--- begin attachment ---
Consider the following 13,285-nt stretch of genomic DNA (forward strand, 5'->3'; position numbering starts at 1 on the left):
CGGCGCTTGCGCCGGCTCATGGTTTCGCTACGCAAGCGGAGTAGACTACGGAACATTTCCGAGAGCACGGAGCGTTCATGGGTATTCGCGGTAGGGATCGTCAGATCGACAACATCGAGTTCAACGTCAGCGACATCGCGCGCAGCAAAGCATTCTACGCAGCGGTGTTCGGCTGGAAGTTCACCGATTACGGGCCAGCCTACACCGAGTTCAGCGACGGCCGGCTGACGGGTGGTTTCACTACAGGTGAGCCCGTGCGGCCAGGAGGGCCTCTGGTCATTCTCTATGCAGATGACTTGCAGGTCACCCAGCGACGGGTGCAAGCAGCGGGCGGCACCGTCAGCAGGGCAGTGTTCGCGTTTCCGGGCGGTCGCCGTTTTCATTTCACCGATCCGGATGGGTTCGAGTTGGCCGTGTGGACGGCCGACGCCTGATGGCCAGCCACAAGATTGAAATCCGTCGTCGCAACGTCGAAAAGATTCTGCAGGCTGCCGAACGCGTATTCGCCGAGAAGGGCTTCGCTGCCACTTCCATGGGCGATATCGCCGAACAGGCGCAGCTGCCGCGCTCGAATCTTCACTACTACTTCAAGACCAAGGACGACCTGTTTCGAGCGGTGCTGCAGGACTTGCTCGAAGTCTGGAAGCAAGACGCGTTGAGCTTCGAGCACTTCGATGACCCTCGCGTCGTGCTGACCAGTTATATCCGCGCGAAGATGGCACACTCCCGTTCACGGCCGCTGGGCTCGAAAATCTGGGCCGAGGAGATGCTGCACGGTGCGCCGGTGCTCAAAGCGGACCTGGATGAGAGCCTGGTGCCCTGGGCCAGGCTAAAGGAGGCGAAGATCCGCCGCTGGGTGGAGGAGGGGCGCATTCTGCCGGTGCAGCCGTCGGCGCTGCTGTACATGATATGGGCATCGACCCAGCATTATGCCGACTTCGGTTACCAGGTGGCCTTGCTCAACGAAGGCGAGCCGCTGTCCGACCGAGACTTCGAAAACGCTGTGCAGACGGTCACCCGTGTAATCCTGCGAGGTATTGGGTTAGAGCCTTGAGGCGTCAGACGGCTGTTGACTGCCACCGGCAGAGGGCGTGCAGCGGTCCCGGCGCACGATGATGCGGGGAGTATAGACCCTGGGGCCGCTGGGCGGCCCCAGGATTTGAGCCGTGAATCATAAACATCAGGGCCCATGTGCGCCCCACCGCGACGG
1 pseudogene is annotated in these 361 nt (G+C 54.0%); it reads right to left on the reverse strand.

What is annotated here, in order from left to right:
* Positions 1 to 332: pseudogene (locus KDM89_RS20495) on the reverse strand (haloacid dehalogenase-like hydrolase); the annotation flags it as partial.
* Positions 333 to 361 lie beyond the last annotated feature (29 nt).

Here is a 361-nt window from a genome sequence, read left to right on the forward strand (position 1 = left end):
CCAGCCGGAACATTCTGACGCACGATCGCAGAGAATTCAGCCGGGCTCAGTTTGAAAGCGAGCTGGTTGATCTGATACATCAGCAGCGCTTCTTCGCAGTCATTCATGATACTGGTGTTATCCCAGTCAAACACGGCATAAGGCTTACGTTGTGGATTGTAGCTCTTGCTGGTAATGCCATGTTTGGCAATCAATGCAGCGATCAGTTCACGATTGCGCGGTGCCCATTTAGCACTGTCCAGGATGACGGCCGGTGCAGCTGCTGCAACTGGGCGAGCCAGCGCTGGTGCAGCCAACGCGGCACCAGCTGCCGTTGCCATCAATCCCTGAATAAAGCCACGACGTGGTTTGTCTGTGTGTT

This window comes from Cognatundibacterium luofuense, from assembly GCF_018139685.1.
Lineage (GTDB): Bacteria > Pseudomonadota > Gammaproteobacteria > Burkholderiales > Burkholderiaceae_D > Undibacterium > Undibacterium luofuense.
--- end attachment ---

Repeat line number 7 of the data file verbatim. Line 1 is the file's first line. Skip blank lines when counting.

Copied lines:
Here is a 361-nt window from a genome sequence, read left to right on the forward strand (position 1 = left end):